Autobiographical memory specificity in response to verbal and pictorial cues in clinical depression

Nathan Ridout*, Barbara Dritschel, Keith Matthews, Ronan O'Carroll

*Corresponding author for this work

Research output: Contribution to journalArticle

Abstract

Background Depressed individuals have been consistently shown to exhibit problems in accessing specific memories of events from their past and instead tend to retrieve categorical summaries of events. The majority of studies examining autobiographical memory changes associated with psychopathology have tended to use word cues, but only one study to date has used images (with PTSD patients). Objective to determine if using images to cue autobiographical memories would reduce the memory specificity deficit exhibited by patients with depression in comparison to healthy controls. Methods Twenty-five clinically depressed patients and twenty-five healthy controls were assessed on two versions of the autobiographical memory test; cued with emotional words and images. Results Depressed patients retrieved significantly fewer specific memories, and a greater number of categorical, than did the controls. Controls retrieved a greater proportion of specific memories to images compared to words, whereas depressed patients retrieved a similar proportion of specific memories to both images and words. Limitations no information about the presence and severity of past trauma was collected. Conclusions results suggest that the overgeneral memory style in depression generalises from verbal to pictorial cues. This is important because retrieval to images may provide a more ecologically valid test of everyday memory experiences than word-cued retrieval.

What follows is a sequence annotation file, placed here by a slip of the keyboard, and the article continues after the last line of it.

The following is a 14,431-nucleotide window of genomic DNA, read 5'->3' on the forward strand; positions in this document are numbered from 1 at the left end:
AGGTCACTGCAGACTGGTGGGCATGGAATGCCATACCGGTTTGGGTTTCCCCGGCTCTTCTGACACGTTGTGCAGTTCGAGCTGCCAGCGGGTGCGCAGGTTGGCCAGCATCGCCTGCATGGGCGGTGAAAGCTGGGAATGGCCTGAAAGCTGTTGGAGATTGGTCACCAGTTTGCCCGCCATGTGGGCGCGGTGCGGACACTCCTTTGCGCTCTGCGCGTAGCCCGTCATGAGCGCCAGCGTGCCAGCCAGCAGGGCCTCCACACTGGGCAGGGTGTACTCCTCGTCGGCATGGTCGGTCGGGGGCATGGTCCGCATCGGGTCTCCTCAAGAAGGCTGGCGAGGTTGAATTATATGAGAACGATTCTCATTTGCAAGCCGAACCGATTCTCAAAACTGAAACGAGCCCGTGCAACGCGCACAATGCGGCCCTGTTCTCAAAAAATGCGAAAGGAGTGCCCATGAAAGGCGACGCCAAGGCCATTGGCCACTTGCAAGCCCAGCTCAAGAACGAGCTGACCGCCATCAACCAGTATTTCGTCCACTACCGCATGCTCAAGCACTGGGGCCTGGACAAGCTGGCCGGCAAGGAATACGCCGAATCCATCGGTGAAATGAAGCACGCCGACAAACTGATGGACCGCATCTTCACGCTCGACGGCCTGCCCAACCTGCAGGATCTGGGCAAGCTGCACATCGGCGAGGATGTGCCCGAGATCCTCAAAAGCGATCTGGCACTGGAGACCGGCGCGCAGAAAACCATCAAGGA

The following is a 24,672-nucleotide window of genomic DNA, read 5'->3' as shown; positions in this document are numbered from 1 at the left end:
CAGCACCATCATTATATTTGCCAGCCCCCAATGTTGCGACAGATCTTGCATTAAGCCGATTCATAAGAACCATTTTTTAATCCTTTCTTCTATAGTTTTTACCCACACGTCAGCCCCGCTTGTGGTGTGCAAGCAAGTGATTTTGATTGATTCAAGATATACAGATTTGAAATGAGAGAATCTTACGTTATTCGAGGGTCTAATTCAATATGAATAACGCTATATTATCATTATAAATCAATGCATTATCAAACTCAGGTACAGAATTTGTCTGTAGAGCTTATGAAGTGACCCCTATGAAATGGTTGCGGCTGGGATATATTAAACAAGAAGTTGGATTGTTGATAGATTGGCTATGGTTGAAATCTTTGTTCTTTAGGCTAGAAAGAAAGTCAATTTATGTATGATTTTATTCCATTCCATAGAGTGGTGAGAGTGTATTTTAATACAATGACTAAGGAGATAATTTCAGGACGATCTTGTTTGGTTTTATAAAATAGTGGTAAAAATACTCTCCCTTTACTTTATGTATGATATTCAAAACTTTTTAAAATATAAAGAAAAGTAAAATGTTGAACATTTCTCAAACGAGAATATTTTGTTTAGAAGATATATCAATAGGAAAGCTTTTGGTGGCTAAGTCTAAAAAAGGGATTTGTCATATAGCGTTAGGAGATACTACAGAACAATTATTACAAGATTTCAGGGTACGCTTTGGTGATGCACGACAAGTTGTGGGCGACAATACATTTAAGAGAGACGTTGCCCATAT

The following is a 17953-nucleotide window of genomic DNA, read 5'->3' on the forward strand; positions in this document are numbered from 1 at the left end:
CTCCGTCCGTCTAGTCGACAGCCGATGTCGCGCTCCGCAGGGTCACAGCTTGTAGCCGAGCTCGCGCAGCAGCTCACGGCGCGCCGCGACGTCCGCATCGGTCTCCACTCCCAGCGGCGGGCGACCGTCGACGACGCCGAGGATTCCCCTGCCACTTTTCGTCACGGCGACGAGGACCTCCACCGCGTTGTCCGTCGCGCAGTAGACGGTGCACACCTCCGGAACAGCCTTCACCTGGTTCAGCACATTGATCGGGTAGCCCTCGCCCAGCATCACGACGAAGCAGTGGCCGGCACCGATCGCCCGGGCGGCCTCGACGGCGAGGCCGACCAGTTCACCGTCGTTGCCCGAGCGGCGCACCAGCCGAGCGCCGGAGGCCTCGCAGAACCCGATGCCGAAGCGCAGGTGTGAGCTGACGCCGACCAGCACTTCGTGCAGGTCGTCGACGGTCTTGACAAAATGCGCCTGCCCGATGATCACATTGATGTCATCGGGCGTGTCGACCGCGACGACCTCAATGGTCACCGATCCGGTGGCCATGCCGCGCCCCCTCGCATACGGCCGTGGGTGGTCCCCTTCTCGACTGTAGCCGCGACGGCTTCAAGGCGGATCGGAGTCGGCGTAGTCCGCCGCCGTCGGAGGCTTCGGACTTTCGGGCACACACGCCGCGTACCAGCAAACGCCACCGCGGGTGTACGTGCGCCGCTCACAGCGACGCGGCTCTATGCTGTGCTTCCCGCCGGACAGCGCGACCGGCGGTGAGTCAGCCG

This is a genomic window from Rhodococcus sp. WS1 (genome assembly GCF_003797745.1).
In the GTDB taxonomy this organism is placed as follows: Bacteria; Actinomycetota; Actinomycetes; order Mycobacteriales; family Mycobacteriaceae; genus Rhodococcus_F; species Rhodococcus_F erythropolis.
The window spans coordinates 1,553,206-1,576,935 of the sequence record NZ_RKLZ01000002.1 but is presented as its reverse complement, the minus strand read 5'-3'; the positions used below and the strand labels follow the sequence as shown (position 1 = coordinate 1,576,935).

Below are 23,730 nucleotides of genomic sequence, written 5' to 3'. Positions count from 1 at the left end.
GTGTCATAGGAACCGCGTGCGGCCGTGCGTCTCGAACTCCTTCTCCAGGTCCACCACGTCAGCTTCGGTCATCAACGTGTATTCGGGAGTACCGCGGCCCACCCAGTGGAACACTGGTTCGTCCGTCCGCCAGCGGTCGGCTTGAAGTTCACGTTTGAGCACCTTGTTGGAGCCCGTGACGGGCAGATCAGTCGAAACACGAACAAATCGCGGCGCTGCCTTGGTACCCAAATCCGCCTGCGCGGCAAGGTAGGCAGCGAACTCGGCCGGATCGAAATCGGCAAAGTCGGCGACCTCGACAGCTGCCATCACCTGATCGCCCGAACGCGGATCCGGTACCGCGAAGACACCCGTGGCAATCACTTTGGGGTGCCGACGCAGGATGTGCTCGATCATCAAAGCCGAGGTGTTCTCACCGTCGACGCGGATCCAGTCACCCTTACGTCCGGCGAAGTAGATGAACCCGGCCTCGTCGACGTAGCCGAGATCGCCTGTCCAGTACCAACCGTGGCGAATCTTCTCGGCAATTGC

Original languageEnglish
Pages (from-to)109-115
Number of pages7
JournalJournal of Behavior Therapy and Experimental Psychiatry
Volume51
Early online date13 Jan 2016
DOIs
Publication statusPublished - Jun 2016

Fingerprint

Episodic Memory
Cues
Depression
Memory Disorders
Post-Traumatic Stress Disorders
Psychopathology
Specificity
Autobiographical Memory
Wounds and Injuries

Bibliographical note

© 2016, Elsevier. Licensed under the Creative Commons Attribution-NonCommercial-NoDerivatives 4.0 International http://creativecommons.org/licenses/by-nc-nd/4.0/

Keywords

  • autobiographical memory test
  • depression
  • imagery
  • overgeneral memory
  • specificity

Cite this

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title = "Autobiographical memory specificity in response to verbal and pictorial cues in clinical depression",